Miami's Hurricane-Free Streak Probably Survives as Tropical Wave Fizzles North of Cuba

A tropical wave has fizzled out north of Cuba and won't have time to reorganize into a tropical storm or hurricane before hitting Florida, forecasters say.
A tropical wave has fizzled out north of Cuba and won't have time to reorganize into a tropical storm or hurricane before hitting Florida, forecasters say.
NOAA Hurricane Center

Almost 11 years later, Wilma is still Miami's last brush with hurricane destruction. Earlier this week, a tropical wave in the Caribbean briefly looked like it might break that amazing streak. But now forecasters say Florida's chances of a significant hit this weekend are nearly gone. 

The system, which never organized well enough to become Tropical Storm Hermine, has nearly fizzled out north of Cuba. In its 8 a.m. update this morning, NOAA's National Hurricane Center now gives the system only a 20 percent chance of developing even into a tropical depression in the next two days. A Hurricane Hunter flight to investigate the storm has been canceled.

"The same disturbance that we've been watching since it left the African coast back on the 16th... is still not even a depression, and is further from becoming one today than it ever has been," writes Brian McNoldy, a senior research associate at the University of Miami's Rosenstiel School of Marine and Atmospheric Science, who runs the blog Tropical Atlantic Update.

That doesn't mean South Florida won't feel any effects of the system. Some models still have the wave passing over Miami and the Keys late this weekend, which could mean heavy rain and gusty winds.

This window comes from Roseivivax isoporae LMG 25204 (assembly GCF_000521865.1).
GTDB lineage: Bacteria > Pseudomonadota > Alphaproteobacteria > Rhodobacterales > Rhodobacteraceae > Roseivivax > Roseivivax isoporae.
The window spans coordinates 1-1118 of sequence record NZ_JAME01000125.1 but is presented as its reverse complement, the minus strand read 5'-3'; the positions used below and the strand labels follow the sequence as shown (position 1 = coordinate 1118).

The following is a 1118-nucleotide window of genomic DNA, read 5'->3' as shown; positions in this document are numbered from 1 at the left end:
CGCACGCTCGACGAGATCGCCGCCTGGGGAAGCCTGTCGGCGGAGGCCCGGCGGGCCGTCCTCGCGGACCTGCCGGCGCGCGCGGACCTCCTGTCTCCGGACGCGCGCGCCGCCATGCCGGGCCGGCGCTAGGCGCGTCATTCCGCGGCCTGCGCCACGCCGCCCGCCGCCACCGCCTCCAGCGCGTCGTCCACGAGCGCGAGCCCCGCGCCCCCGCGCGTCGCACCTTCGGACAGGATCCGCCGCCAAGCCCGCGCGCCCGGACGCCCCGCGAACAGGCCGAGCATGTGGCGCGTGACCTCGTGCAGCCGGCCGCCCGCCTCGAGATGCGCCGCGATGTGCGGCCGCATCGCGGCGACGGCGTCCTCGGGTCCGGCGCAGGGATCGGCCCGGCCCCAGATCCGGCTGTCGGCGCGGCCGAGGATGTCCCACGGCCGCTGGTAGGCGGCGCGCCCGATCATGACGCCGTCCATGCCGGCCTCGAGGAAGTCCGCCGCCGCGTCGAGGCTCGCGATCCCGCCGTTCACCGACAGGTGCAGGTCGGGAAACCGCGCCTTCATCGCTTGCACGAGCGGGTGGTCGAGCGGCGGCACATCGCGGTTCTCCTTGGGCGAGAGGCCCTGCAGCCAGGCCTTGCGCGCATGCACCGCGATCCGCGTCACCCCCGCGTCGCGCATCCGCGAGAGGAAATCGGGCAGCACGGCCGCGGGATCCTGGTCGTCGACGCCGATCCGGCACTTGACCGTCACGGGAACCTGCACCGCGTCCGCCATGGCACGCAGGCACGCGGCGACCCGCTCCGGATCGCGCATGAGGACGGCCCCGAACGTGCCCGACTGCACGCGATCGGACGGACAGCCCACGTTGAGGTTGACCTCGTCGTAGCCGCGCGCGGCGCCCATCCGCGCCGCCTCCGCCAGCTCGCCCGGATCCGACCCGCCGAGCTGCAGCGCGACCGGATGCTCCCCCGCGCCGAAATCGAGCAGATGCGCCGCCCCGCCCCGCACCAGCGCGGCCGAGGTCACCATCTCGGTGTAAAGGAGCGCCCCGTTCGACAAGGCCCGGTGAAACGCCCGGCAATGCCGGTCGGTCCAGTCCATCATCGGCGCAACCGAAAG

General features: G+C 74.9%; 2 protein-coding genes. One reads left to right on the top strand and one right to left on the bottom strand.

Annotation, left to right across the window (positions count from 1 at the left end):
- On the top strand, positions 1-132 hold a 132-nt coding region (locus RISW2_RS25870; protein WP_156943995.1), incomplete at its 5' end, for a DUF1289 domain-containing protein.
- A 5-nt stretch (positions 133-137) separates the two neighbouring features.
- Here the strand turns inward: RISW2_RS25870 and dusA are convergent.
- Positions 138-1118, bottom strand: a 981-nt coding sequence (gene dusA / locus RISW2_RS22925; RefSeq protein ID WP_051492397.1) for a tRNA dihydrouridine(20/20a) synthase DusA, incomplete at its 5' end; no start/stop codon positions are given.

But the loosely organized storms probably won't have enough time to reorganize over the slightly more favorable conditions around Florida before drifting out into the Gulf of Mexico.  

"Models continue to track the 'center' of this system... over the southern Florida peninsula/Keys, though none do so at any intensity worth worrying about," McNoldy writes. "Quite a few are unable to track a coherent vortex for the entire forecast period."

This might not be the last you hear of this system, though — it's still possible, if the storms survive their trek over Florida, that they'll reorganize over the warm waters of the Gulf and grow into a storm that might threaten the Gulf Coast. NOAA still gives the storm a 60 percent chance of forming into a named system within five days.

But for now, Miami can probably pop the top on that emergency rum supply and toast another near-miss. 


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